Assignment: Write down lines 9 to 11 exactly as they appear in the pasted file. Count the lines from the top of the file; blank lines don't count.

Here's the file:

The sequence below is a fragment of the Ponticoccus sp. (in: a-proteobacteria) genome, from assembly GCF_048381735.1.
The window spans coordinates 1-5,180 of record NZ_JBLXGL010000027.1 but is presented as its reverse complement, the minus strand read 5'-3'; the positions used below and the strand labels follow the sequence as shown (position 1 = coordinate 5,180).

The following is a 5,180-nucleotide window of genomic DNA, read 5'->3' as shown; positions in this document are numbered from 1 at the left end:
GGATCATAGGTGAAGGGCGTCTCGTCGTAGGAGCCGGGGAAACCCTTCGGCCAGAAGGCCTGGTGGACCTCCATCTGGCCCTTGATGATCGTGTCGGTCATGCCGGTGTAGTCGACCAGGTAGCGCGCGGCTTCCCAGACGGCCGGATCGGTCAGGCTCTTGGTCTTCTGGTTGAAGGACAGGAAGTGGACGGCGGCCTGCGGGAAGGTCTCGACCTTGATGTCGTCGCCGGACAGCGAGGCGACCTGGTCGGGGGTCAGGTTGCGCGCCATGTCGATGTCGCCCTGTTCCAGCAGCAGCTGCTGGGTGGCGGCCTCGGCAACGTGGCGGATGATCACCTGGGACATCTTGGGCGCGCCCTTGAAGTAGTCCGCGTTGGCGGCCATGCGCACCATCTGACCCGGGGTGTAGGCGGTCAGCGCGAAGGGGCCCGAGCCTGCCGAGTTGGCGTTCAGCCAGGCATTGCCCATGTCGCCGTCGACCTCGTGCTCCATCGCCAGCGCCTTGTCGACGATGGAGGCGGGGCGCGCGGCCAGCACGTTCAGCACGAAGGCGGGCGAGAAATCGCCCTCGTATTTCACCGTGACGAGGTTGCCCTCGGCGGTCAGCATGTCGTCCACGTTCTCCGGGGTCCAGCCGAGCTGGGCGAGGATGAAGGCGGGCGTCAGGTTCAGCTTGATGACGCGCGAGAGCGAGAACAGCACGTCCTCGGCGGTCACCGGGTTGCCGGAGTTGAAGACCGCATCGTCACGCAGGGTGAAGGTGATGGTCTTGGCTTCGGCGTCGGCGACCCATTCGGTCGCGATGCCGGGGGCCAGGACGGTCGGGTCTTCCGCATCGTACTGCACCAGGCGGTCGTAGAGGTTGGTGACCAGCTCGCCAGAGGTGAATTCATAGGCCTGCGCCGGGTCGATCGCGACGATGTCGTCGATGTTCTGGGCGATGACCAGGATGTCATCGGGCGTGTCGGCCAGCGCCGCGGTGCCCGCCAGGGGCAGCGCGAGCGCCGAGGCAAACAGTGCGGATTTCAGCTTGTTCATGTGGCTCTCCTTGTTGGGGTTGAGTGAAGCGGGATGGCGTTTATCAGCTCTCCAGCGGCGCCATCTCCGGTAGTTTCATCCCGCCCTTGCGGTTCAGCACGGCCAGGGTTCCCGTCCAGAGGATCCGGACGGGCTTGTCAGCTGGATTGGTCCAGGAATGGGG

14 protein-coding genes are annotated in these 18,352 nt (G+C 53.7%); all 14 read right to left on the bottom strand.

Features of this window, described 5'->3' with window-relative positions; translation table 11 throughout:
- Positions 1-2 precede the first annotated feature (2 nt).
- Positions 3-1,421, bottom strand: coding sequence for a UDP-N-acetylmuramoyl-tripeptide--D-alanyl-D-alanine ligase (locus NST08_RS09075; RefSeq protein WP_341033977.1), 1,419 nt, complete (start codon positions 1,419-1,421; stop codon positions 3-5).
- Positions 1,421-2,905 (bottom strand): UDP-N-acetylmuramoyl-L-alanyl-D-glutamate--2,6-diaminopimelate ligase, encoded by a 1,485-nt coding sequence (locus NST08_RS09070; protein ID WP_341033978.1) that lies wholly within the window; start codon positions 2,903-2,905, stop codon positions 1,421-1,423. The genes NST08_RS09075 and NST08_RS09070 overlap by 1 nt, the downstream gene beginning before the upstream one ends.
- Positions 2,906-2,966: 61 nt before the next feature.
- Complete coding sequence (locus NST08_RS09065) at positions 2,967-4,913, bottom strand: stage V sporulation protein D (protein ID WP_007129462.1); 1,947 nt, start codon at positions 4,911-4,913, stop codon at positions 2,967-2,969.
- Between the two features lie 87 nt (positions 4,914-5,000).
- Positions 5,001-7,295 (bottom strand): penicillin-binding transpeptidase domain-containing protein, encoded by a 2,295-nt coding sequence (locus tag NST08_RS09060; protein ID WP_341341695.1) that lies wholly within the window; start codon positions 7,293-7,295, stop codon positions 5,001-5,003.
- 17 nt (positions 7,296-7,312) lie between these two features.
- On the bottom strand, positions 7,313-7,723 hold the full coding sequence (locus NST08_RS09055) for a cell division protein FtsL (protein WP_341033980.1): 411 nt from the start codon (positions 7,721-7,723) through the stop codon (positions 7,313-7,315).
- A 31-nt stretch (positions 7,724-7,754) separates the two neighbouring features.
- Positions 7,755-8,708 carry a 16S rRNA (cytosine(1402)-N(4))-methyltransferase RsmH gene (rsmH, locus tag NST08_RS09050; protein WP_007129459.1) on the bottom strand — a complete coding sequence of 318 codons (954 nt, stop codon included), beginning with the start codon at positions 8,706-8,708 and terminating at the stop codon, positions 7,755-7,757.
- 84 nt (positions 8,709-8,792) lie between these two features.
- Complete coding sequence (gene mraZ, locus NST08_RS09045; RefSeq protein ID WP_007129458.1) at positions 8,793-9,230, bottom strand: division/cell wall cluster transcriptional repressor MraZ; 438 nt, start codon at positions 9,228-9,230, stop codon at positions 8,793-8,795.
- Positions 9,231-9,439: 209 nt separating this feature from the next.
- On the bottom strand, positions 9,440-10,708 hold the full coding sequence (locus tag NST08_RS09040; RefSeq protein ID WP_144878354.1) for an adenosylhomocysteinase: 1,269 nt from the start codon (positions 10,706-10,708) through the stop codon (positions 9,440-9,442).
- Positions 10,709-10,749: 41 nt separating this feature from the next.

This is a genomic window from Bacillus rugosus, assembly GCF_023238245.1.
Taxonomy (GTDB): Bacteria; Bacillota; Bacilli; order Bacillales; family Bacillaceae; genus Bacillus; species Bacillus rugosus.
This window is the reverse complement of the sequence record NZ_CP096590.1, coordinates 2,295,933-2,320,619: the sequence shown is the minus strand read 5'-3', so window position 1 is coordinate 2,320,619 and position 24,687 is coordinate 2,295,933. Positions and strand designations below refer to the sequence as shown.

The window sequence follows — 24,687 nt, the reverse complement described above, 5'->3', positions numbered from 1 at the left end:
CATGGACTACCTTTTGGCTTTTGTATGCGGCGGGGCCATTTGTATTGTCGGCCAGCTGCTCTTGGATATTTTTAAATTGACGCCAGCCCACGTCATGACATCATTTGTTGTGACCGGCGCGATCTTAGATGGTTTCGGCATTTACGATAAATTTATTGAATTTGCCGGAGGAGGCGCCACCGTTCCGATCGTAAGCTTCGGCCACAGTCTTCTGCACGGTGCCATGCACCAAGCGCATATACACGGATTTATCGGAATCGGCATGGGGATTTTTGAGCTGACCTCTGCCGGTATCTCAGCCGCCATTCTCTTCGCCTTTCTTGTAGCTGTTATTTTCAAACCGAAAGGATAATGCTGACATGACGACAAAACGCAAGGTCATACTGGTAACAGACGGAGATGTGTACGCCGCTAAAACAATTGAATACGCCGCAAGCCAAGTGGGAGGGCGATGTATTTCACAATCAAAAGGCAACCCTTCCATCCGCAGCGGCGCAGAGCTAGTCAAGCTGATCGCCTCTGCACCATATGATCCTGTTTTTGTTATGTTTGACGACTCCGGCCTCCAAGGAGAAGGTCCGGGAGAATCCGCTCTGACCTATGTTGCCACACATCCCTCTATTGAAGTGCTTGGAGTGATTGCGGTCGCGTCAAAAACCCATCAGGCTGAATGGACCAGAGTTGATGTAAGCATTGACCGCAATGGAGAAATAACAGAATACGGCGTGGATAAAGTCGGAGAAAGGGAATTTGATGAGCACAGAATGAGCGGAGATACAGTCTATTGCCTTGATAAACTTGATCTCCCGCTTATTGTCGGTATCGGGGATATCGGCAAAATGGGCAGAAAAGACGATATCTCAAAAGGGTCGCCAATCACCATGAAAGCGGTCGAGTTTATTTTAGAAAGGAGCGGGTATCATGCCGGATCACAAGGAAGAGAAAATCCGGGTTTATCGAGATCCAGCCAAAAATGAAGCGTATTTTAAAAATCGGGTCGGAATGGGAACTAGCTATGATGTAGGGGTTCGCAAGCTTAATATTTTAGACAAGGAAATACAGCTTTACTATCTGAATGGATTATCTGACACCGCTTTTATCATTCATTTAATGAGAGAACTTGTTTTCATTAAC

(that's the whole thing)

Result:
- Positions 1,421-2,905 (bottom strand): UDP-N-acetylmuramoyl-L-alanyl-D-glutamate--2,6-diaminopimelate ligase, encoded by a 1,485-nt coding sequence (locus NST08_RS09070; protein ID WP_341033978.1) that lies wholly within the window; start codon positions 2,903-2,905, stop codon positions 1,421-1,423. The genes NST08_RS09075 and NST08_RS09070 overlap by 1 nt, the downstream gene beginning before the upstream one ends.
- Positions 2,906-2,966: 61 nt before the next feature.
- Complete coding sequence (locus NST08_RS09065) at positions 2,967-4,913, bottom strand: stage V sporulation protein D (protein ID WP_007129462.1); 1,947 nt, start codon at positions 4,911-4,913, stop codon at positions 2,967-2,969.